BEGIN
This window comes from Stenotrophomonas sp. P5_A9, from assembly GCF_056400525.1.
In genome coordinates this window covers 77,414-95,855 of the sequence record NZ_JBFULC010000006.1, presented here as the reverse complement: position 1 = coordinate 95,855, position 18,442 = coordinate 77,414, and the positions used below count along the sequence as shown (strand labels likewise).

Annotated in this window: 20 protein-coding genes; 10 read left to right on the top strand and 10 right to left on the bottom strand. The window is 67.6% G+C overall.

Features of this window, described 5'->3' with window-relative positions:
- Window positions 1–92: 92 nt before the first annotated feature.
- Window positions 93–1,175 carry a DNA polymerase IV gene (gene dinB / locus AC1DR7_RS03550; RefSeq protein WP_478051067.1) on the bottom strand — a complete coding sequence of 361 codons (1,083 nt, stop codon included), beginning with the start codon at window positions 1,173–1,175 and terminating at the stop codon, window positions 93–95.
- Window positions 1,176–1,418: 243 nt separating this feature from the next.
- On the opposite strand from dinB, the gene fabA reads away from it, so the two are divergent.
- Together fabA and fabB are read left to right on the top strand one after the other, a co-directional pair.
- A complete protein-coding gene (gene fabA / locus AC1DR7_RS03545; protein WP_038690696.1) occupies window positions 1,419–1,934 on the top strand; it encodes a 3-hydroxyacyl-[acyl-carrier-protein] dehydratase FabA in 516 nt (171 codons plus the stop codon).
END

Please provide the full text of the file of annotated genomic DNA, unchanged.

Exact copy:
This window comes from Stenotrophomonas sp. P5_A9, from assembly GCF_056400525.1.
In genome coordinates this window covers 77,414-95,855 of the sequence record NZ_JBFULC010000006.1, presented here as the reverse complement: position 1 = coordinate 95,855, position 18,442 = coordinate 77,414, and the positions used below count along the sequence as shown (strand labels likewise).

Annotated in this window: 20 protein-coding genes; 10 read left to right on the top strand and 10 right to left on the bottom strand. The window is 67.6% G+C overall.

Features of this window, described 5'->3' with window-relative positions:
- Window positions 1–92: 92 nt before the first annotated feature.
- Window positions 93–1,175 carry a DNA polymerase IV gene (gene dinB / locus AC1DR7_RS03550; RefSeq protein WP_478051067.1) on the bottom strand — a complete coding sequence of 361 codons (1,083 nt, stop codon included), beginning with the start codon at window positions 1,173–1,175 and terminating at the stop codon, window positions 93–95.
- Window positions 1,176–1,418: 243 nt separating this feature from the next.
- On the opposite strand from dinB, the gene fabA reads away from it, so the two are divergent.
- Together fabA and fabB are read left to right on the top strand one after the other, a co-directional pair.
- A complete protein-coding gene (gene fabA / locus AC1DR7_RS03545; protein WP_038690696.1) occupies window positions 1,419–1,934 on the top strand; it encodes a 3-hydroxyacyl-[acyl-carrier-protein] dehydratase FabA in 516 nt (171 codons plus the stop codon).